Egypt Rights Centre Appeals Against President’s Decision to Sack Top Auditor
By Aswat Masriya
Cairo – An Egyptian rights centre said on Wednesday it has appealed with an administrative court against the president’s decision to dismiss the country’s top auditor, who had sparked controversy when he said the size of governmental corruption amounted to billions of dollars.
President Abdel Fattah al-Sisi issued a decree on Monday sacking Hisham Geneina, the director of the Central Auditing Authority (CAA), which monitors financial institutions and government bodies.
Geneina had told Egyptian media in December 2015 that the size of governmental corruption in the period between 2012 and 2015 was EGP 600 billion (around $75 billion). In response, Sisi ordered that a cabinet-affiliated commission be formed to probe Geneina’s allegations.
The Egyptian Center for Economic and Social Rights (ECESR) said in a press statement on Wednesday that it filed an appeal with the Administrative Judicial Court, a first-instance court that has the right to nullify decrees issued by the president.
ECESR said the presidential decree issued by Sisi to dismiss Geneina “circumvents the law” and violates the CAA’s independence as an auditing body.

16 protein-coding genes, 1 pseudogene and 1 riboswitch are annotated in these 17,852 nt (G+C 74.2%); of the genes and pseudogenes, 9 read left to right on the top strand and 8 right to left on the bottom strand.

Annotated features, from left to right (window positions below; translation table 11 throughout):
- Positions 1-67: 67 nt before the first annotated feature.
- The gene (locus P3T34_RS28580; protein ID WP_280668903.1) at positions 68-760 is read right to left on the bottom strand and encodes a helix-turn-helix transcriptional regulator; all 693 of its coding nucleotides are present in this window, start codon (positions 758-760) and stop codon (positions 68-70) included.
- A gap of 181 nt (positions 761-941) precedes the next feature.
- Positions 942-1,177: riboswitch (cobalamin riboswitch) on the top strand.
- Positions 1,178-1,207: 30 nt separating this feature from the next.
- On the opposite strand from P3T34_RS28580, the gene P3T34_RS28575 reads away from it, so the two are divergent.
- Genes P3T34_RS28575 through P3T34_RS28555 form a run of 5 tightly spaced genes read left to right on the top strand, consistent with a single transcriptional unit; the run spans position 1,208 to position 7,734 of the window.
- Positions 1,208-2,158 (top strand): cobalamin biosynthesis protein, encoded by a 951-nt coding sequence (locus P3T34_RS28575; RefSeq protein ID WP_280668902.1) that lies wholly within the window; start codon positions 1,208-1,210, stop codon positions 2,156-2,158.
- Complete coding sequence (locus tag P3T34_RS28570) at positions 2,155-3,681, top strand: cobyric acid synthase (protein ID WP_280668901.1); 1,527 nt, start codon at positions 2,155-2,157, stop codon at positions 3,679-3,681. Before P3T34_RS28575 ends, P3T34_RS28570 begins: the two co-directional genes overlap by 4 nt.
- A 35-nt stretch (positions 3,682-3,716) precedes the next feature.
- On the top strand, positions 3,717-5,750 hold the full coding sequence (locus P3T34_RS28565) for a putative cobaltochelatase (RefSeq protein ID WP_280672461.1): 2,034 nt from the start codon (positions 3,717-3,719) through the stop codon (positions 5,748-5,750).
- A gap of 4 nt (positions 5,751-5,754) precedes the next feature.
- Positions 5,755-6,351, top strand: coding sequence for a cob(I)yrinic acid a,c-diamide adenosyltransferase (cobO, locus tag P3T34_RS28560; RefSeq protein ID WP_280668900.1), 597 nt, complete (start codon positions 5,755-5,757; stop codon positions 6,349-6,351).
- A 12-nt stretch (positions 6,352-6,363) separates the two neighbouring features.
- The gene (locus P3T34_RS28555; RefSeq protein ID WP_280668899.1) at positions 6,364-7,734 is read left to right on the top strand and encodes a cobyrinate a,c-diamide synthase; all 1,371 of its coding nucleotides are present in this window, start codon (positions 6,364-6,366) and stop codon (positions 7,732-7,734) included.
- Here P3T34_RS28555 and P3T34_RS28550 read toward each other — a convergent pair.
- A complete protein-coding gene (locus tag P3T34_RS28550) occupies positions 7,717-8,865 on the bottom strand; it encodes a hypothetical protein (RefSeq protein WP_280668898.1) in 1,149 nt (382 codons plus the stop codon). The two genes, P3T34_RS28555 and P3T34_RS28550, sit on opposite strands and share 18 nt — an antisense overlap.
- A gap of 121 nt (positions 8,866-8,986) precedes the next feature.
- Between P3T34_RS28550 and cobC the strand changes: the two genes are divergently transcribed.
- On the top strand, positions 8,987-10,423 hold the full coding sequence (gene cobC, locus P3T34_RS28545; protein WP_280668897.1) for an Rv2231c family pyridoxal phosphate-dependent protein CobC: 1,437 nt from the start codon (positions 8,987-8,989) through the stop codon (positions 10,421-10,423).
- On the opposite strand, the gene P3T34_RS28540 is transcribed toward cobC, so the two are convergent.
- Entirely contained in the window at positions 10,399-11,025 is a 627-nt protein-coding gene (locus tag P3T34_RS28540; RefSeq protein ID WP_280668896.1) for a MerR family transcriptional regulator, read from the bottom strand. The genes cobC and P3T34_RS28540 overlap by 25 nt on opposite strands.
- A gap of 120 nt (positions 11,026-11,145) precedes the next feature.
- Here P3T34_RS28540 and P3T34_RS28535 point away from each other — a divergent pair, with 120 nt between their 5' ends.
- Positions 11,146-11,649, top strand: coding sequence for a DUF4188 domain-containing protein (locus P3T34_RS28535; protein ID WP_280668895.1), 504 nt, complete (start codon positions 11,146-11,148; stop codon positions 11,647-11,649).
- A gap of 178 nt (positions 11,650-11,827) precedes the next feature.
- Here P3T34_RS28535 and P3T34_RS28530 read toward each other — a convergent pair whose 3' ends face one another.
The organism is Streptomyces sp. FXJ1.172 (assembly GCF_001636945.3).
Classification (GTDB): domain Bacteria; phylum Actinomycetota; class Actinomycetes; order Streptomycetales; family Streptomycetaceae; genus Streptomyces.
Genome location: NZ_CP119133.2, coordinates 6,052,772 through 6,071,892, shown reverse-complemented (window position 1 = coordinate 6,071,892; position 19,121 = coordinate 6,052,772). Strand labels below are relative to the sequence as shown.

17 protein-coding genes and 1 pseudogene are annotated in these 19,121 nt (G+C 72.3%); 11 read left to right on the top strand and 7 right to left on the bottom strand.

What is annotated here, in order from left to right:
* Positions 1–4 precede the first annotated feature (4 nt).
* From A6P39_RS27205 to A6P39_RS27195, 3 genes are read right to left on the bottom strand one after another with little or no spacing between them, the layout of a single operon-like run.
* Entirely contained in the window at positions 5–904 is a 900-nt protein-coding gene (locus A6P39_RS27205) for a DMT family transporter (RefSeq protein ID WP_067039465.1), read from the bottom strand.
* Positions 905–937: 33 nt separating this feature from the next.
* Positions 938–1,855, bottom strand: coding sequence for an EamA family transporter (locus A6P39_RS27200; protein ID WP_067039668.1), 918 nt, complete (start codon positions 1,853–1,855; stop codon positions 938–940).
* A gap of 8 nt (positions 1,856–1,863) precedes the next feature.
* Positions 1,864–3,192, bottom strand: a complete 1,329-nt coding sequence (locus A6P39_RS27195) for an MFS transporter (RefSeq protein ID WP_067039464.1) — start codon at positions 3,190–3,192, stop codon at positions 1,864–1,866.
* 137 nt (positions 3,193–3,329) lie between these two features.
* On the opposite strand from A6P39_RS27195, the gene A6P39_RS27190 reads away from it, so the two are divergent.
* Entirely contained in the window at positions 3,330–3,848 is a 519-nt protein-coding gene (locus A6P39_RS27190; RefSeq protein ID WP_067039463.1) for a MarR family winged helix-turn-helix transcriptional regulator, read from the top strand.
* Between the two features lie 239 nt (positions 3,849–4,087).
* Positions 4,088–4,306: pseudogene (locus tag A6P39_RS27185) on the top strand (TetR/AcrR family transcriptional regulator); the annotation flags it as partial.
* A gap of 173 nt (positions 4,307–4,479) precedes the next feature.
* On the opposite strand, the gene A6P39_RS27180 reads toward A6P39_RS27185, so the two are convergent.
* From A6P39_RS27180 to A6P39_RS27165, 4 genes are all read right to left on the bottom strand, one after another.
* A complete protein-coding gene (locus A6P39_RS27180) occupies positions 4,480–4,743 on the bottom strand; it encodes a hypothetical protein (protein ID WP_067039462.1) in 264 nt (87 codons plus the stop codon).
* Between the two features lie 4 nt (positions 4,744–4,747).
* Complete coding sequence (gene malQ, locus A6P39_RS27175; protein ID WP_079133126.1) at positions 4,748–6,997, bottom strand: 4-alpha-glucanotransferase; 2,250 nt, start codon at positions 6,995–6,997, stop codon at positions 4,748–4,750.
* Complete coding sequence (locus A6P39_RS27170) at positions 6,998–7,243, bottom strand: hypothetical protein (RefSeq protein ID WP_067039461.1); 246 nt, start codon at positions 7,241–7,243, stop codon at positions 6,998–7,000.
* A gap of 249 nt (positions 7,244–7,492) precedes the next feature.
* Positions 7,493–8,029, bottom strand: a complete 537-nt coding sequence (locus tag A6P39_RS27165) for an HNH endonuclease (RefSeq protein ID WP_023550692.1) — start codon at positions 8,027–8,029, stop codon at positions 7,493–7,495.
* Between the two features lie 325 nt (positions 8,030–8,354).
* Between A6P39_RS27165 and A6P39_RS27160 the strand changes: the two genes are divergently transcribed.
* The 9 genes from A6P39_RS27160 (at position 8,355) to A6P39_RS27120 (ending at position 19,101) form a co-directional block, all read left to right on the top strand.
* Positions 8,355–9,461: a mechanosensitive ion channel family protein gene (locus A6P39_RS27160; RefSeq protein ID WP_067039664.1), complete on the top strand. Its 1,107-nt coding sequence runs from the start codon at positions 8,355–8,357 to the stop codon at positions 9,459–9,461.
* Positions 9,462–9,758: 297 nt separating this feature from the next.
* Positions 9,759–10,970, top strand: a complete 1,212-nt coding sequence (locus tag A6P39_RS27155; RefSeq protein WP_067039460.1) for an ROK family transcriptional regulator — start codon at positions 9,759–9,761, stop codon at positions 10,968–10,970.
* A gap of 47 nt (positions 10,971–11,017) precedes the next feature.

ECESR further accused Sisi’s decision of being an attempt to keep the CAA and the reports it issues under control. In its statement, the rights centre expressed concern about the auditing of state funds and the government’s budget now that Geneina has been sacked.
In July 2015, at a time when the country’s parliament had not been elected yet, Sisi issued a law enabling him to remove the heads of state oversight bodies, including the CAA director.
In his inaugural speech in 2014, Sisi pledged to fight corruption. Before being elected president, Sisi was the country’s defence minister and he led the military ouster of then-President Mohamed Mursi of the Muslim Brotherhood in 2013 following mass protests against his rule.
Corruption is regarded as one of the country’s woes that led to the overthrow of Hosni Mubarak in a popular uprising in January 2011 after he ruled the country for 30 years.
Egypt ranked 88 out of 168 countries on Transparency International’s Corruption Perception Index 2015. A higher ranking means less corruption is perceived. The 2015 score represents a slight deterioration from the year before.
Egypt ranked 98 in 2010, shortly before the 2011 Uprising, and ranked 112 in 2011.
Source: ALL AFRICA